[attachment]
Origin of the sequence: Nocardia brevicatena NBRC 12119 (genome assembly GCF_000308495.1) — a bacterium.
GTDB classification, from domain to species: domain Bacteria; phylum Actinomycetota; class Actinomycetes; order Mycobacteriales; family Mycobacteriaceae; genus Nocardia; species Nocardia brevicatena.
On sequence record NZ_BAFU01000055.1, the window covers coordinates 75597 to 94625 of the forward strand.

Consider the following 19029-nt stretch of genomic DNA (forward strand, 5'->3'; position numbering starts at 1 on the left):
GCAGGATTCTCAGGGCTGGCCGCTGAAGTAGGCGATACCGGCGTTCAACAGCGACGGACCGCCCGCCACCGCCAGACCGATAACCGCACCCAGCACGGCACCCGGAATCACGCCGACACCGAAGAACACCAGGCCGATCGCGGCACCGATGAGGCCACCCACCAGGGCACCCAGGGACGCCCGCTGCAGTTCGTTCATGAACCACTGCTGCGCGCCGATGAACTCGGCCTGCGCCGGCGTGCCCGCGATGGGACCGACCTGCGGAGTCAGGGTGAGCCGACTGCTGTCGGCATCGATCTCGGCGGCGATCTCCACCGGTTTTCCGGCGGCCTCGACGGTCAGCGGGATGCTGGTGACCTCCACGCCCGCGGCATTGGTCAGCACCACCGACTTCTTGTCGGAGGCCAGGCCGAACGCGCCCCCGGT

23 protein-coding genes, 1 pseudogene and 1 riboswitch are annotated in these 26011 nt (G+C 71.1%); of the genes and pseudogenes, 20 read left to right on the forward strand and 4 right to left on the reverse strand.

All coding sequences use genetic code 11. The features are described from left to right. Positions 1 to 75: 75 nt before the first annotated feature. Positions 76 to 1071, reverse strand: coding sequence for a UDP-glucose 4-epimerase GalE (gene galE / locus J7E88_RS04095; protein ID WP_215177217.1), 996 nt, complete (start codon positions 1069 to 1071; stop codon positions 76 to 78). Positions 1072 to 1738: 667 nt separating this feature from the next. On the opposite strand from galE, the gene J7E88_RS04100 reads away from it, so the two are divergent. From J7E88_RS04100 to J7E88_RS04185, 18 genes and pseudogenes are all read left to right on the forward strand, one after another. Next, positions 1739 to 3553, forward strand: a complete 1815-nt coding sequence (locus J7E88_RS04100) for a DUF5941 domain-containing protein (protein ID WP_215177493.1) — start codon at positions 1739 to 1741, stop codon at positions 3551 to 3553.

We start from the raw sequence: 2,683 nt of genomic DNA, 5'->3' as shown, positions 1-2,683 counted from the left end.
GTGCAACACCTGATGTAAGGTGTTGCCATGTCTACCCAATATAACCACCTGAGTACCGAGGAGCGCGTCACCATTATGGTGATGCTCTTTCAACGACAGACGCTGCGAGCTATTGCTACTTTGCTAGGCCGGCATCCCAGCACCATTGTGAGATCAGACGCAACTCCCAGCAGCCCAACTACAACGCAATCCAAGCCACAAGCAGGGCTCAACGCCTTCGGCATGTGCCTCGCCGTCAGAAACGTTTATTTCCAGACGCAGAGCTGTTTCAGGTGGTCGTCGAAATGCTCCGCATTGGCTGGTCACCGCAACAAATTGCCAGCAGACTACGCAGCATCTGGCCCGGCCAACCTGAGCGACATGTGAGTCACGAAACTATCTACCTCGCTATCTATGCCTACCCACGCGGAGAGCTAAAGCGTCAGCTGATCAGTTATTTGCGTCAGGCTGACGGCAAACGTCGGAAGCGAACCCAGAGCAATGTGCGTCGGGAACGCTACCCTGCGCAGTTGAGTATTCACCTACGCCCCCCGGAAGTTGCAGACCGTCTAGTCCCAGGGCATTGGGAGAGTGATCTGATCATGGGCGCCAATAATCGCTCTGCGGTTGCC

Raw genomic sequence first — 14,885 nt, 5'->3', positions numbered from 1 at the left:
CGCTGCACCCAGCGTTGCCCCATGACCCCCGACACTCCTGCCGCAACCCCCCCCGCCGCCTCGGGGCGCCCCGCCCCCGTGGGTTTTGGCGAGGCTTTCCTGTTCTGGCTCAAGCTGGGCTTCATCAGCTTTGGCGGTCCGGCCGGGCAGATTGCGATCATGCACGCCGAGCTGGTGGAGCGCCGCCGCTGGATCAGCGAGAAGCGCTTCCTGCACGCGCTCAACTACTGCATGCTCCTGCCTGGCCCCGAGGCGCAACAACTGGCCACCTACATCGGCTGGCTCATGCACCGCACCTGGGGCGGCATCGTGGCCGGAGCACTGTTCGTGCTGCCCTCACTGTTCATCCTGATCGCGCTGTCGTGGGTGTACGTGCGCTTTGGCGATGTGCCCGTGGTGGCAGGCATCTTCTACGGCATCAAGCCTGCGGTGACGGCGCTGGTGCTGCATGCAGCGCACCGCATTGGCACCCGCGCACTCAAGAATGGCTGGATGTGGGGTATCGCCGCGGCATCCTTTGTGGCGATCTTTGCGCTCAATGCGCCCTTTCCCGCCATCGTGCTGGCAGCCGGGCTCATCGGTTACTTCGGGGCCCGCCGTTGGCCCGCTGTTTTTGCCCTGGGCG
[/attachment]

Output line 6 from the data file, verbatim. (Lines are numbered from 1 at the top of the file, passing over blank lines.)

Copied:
23 protein-coding genes, 1 pseudogene and 1 riboswitch are annotated in these 26011 nt (G+C 71.1%); of the genes and pseudogenes, 20 read left to right on the forward strand and 4 right to left on the reverse strand.